Berlin, 2017. december 8. Frank-Walter Steinmeier német államfõ (j) és az általa Szent Adalbert-díjjal kitüntetett Kónya Imre korábbi belügyminiszter a berlini elnöki palotában tartott átadóünnepségen 2017. december 8-án. A nemzetközi elismerést évente ítélik oda az európai integráció, a béke, szabadság és együttmûködés eszményeinek elõmozdításáért. (MTI/EPA/Felipe Trueba)

German President Frank-Walter Steinmeier presented the 2017 International Adalbert Prize to Imre Kónya, a former interior minister of Hungary, for the promotion of peace, freedom and cooperation in Europe. 

Kónya served as a moderator in the meetings of the Opposition Roundtable, a coalition of opposition groups set up just before Hungary’s change of regime to negotiate with the Hungarian Socialist Workers’ Party on transition to democracy.

A member of the Hungarian Democratic Forum (MDF), which won the first free elections, Kónya went on to become the ruling party’s parliamentary group leader.

He served as interior minister in 1993-94 under Prime Minister Péter Boross, who took office after the death of József Antall, Hungary’s first prime minister after the fall of the communist regime.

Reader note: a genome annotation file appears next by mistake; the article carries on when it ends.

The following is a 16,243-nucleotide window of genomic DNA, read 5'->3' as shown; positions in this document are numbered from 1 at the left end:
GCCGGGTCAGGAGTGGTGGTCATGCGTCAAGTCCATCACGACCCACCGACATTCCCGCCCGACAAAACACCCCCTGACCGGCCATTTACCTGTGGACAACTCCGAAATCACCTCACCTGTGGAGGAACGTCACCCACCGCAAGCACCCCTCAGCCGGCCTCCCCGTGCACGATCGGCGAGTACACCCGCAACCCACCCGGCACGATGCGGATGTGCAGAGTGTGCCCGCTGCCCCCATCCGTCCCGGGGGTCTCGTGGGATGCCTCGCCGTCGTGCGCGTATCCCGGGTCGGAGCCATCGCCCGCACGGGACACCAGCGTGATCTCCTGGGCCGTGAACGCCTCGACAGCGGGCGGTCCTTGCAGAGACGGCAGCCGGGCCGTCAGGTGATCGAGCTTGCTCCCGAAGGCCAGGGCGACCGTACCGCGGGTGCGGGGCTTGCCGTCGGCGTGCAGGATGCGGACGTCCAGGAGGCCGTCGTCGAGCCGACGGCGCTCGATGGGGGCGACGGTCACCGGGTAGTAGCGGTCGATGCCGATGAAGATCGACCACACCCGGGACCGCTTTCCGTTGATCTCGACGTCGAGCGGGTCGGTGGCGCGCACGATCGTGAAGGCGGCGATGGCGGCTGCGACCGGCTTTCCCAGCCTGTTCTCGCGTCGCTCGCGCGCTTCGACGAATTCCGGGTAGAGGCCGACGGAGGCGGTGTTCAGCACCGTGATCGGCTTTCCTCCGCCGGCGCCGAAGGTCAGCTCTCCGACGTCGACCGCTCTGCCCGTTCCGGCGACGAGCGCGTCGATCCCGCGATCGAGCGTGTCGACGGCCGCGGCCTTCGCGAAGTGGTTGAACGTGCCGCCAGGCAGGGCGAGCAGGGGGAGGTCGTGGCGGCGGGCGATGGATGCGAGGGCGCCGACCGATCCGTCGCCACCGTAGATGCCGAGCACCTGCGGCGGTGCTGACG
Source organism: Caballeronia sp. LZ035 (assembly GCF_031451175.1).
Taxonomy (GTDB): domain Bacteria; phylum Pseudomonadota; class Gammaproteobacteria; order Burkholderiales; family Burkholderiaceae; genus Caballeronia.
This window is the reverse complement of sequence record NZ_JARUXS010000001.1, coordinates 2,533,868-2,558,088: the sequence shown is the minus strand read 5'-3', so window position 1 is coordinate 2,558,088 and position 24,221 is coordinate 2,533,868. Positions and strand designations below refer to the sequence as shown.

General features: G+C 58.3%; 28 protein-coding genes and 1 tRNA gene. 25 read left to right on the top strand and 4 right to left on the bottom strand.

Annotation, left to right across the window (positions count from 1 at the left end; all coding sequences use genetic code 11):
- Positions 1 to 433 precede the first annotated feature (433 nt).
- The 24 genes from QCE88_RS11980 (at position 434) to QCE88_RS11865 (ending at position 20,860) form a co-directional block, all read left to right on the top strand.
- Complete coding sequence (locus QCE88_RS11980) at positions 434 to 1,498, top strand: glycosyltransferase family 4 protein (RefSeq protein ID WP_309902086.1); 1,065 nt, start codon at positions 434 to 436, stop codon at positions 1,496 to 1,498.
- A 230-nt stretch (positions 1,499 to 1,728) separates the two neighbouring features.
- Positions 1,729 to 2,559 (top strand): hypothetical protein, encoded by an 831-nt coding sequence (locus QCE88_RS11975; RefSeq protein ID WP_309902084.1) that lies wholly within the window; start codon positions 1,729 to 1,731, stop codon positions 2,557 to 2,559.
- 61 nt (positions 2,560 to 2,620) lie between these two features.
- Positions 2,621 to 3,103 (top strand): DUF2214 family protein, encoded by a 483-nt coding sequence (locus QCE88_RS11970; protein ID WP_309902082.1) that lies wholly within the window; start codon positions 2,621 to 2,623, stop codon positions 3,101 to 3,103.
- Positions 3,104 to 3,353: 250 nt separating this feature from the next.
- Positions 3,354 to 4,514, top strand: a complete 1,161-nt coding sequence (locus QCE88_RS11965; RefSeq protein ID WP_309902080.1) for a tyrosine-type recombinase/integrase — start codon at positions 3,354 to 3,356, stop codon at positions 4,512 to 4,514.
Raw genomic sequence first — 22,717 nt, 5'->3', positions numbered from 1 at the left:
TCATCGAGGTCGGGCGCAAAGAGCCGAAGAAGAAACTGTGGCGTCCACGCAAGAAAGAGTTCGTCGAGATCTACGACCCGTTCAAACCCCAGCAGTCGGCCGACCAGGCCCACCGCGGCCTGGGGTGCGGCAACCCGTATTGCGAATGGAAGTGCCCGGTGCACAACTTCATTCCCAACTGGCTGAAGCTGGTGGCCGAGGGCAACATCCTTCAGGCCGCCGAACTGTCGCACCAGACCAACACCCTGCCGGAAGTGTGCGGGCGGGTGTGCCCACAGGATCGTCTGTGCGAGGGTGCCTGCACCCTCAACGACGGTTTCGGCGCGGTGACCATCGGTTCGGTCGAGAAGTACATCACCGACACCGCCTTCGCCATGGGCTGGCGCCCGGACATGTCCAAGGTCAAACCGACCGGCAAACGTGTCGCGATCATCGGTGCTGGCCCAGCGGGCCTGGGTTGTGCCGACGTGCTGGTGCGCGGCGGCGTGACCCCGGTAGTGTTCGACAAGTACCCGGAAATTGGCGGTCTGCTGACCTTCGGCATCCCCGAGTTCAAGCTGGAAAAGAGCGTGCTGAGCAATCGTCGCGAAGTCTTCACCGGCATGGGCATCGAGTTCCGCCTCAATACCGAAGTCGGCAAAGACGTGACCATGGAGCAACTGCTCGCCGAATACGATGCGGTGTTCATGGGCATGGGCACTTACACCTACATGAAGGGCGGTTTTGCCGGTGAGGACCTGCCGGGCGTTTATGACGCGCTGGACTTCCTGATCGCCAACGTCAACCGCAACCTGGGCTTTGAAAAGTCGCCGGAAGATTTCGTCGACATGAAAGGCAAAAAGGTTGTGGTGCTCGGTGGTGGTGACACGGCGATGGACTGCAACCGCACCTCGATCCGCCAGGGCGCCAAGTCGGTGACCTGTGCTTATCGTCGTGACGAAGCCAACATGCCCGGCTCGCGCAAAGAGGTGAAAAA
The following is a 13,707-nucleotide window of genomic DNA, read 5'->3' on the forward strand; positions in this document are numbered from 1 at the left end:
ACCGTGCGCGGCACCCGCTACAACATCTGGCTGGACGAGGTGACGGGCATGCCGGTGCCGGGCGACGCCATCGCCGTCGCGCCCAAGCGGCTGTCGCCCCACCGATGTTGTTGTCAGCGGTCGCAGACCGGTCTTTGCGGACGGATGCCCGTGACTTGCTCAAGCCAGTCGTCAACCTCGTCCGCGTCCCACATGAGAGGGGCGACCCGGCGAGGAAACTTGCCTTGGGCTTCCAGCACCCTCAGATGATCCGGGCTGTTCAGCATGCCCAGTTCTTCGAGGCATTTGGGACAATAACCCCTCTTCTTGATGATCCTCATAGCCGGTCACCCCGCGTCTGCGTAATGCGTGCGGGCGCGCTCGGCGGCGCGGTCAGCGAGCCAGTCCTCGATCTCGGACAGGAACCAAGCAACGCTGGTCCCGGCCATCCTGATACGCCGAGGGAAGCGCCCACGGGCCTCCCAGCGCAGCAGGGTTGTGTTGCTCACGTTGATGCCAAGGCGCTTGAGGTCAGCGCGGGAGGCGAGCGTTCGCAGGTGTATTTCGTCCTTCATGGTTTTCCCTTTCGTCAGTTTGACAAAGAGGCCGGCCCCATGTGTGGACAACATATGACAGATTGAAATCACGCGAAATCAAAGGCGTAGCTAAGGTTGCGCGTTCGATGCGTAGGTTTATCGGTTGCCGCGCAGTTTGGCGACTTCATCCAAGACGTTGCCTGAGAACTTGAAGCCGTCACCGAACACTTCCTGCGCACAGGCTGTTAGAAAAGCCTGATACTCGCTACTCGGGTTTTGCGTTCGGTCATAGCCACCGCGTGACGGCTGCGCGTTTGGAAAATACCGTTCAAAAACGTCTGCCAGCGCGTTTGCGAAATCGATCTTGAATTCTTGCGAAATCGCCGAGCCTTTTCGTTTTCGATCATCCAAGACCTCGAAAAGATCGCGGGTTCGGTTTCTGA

In his laudation, Steinnmeier praised

Kónya as “one of those Hungarian politicians who shouldered responsibilities and took personal risks” in the process of deconstructing the Communist regime and paving the way for the country’s transition to democracy.

The “courage, wisdom and skill” he has shown while in opposition of the regime was “at the root of the momentum that started from Hungary and led to the breakthrough of democracy and freedom in Europe”, Steinmeier said.

The International Adalbert Prize is awarded every two years to persons contributing exceptionally to European integration, good relations between western and central European countries, and to European peace, freedom and cooperation.

The list of recipients includes Árpád Göncz, Hungary’s first post-communist president, former Hungarian PM József Antall, former German Chancellor Helmut Kohl and Czech president and writer Vaclav Havel.

Photo: MTI/EPA/Felipe Trueba

Source: MTI

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